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Researchers explore the use of radar anti-landmine technology

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August 30, 2007

Researchers explore the use of radar anti-landmine technology

Researchers explore the use of radar anti-landmine technology

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August 31, 2007 There is perhaps no graver reminder of the indiscriminate cruelty of modern warfare than the landmine. In both active and silenced battlefields all over the world, it's estimated that over 100 million landmines remain concealed, preventing farming and the establishment of infrastructure, and slaughtering soldiers and civilians alike. While anti landmine campaigners strive to reduce the continuing production of landmines, (ten million are made annually), other researchers are attempting to improve landmine detection and elimination technology. To this end, the Delft University of Technology in the Netherlands is developing a radar system that they hope will make the whole process safer, and cheaper.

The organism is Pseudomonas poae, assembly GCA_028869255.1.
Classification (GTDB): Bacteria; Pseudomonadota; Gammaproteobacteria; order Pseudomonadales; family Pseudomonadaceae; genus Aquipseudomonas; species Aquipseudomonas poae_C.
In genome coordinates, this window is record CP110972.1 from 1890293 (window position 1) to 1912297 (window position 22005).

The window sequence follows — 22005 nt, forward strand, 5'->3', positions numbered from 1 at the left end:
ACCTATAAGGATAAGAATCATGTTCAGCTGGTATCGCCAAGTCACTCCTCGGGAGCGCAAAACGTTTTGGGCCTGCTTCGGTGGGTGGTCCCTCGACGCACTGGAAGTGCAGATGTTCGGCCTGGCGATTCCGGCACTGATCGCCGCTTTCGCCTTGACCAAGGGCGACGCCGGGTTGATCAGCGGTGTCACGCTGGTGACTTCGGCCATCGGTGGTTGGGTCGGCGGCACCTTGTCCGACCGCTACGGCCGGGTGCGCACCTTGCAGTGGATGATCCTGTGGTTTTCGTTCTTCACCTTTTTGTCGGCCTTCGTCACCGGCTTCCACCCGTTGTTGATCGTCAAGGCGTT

The problem with current landmine removal methods is that the cost of safely eliminating just one can be up to $2000. For comparison, the creation of a landmine is sometimes as cheap as one dollar. The researchers at Delft believe that the answer doesn’t lie in striving to make sophisticated technologies cheaper, as is the case with multi-hyper spectral sensors, passive millimeter wave detectors, or charged particle detection, but rather in making cheap, existing technology more sophisticated. Delft has selected the radar because, unlike metal detectors or human controlled probing, radar is better able to distinguish landmines from other artifacts, while keeping people at a safer distance.

Their ultra-wideband radar prototype has proven successful in test environments. Now the challenge is to make it consistent enough to use in the field, by reducing the amount of false alarms.

It’s possible that the only way to "refine" the cruelty of landmines is to make the means by which they are discovered and defused so cheap and easy that it is simply not worth laying them any more.

For further reading see Physorg.com or Delft University of Technology.

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